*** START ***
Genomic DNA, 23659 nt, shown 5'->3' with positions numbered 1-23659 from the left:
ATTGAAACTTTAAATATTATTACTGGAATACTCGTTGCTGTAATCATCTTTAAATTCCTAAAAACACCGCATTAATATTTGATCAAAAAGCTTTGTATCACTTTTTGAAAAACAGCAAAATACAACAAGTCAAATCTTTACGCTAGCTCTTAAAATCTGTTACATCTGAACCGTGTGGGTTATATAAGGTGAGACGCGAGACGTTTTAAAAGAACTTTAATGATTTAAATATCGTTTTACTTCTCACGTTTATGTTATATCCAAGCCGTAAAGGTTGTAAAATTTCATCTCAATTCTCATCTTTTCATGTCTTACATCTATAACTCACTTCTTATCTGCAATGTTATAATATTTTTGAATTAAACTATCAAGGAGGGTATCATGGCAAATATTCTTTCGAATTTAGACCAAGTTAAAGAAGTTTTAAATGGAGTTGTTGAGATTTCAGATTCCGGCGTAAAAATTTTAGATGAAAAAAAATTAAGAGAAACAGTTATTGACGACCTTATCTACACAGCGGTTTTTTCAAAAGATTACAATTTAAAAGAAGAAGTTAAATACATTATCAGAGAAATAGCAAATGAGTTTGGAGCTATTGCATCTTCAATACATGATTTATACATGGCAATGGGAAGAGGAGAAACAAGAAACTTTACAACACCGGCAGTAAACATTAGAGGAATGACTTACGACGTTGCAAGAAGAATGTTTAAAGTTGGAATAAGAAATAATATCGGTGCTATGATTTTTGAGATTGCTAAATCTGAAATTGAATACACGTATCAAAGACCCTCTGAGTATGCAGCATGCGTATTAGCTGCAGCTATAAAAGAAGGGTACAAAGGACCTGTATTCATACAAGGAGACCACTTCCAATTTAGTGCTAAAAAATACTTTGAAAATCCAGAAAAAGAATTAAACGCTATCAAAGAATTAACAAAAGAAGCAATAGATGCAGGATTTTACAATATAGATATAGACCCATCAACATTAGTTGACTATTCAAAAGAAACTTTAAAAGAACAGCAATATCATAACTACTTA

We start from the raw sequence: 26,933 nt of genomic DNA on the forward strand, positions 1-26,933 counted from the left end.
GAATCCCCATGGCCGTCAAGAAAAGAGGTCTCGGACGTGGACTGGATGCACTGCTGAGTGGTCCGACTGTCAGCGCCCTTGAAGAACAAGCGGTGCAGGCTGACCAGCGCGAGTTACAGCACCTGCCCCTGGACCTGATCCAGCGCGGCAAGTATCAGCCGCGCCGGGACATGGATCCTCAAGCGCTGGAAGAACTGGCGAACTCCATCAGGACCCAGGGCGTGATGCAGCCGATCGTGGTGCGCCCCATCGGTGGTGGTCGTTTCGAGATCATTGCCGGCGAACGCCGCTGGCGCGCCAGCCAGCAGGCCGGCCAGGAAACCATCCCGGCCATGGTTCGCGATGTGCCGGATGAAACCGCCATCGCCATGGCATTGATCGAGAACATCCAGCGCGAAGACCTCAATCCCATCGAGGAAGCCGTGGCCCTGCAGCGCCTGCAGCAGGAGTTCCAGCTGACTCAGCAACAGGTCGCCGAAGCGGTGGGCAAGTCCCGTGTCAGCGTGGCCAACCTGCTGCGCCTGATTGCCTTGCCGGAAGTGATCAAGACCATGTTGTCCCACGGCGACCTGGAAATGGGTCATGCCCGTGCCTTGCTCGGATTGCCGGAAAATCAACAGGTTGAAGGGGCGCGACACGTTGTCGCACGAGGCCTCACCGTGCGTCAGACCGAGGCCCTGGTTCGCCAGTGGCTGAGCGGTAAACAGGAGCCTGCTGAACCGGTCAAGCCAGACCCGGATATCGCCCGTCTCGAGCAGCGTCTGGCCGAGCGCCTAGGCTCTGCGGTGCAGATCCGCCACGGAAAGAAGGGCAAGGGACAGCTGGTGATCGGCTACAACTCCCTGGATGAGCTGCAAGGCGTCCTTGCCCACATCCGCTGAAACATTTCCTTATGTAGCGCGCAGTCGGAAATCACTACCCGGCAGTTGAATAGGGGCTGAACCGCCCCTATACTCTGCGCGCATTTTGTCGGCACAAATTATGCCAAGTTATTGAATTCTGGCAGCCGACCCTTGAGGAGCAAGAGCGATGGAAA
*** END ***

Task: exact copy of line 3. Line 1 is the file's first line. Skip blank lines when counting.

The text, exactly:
We start from the raw sequence: 26,933 nt of genomic DNA on the forward strand, positions 1-26,933 counted from the left end.